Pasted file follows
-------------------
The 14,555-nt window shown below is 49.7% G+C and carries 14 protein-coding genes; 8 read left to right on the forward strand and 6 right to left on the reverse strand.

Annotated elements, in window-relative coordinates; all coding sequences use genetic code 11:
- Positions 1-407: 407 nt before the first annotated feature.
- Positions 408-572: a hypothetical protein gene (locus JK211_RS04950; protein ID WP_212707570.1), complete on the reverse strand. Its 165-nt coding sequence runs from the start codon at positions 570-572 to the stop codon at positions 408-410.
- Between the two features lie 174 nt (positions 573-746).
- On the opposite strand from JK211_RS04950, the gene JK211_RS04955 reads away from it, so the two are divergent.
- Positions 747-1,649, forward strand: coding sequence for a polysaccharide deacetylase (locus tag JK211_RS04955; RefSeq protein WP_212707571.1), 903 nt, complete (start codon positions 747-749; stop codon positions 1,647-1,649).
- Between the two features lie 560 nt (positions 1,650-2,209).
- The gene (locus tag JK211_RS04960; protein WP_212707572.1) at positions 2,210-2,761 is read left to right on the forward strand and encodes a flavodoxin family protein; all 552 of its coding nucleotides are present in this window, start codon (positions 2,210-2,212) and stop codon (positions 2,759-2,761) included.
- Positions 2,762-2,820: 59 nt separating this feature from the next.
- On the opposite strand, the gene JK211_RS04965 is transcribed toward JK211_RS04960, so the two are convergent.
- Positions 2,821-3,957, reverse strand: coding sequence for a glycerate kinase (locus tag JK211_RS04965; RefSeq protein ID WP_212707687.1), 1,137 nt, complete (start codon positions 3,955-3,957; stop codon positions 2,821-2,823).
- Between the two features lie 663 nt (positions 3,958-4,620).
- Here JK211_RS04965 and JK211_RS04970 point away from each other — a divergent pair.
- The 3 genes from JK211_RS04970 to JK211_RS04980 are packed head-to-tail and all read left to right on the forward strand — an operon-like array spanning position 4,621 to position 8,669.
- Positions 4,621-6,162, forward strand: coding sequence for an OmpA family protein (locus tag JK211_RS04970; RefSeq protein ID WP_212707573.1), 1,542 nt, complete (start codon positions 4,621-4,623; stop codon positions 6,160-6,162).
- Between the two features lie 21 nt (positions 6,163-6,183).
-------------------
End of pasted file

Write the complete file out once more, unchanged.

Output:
The 14,555-nt window shown below is 49.7% G+C and carries 14 protein-coding genes; 8 read left to right on the forward strand and 6 right to left on the reverse strand.

Annotated elements, in window-relative coordinates; all coding sequences use genetic code 11:
- Positions 1-407: 407 nt before the first annotated feature.
- Positions 408-572: a hypothetical protein gene (locus JK211_RS04950; protein ID WP_212707570.1), complete on the reverse strand. Its 165-nt coding sequence runs from the start codon at positions 570-572 to the stop codon at positions 408-410.
- Between the two features lie 174 nt (positions 573-746).
- On the opposite strand from JK211_RS04950, the gene JK211_RS04955 reads away from it, so the two are divergent.
- Positions 747-1,649, forward strand: coding sequence for a polysaccharide deacetylase (locus tag JK211_RS04955; RefSeq protein WP_212707571.1), 903 nt, complete (start codon positions 747-749; stop codon positions 1,647-1,649).
- Between the two features lie 560 nt (positions 1,650-2,209).
- The gene (locus tag JK211_RS04960; protein WP_212707572.1) at positions 2,210-2,761 is read left to right on the forward strand and encodes a flavodoxin family protein; all 552 of its coding nucleotides are present in this window, start codon (positions 2,210-2,212) and stop codon (positions 2,759-2,761) included.
- Positions 2,762-2,820: 59 nt separating this feature from the next.
- On the opposite strand, the gene JK211_RS04965 is transcribed toward JK211_RS04960, so the two are convergent.
- Positions 2,821-3,957, reverse strand: coding sequence for a glycerate kinase (locus tag JK211_RS04965; RefSeq protein ID WP_212707687.1), 1,137 nt, complete (start codon positions 3,955-3,957; stop codon positions 2,821-2,823).
- Between the two features lie 663 nt (positions 3,958-4,620).
- Here JK211_RS04965 and JK211_RS04970 point away from each other — a divergent pair.
- The 3 genes from JK211_RS04970 to JK211_RS04980 are packed head-to-tail and all read left to right on the forward strand — an operon-like array spanning position 4,621 to position 8,669.
- Positions 4,621-6,162, forward strand: coding sequence for an OmpA family protein (locus tag JK211_RS04970; RefSeq protein ID WP_212707573.1), 1,542 nt, complete (start codon positions 4,621-4,623; stop codon positions 6,160-6,162).
- Between the two features lie 21 nt (positions 6,163-6,183).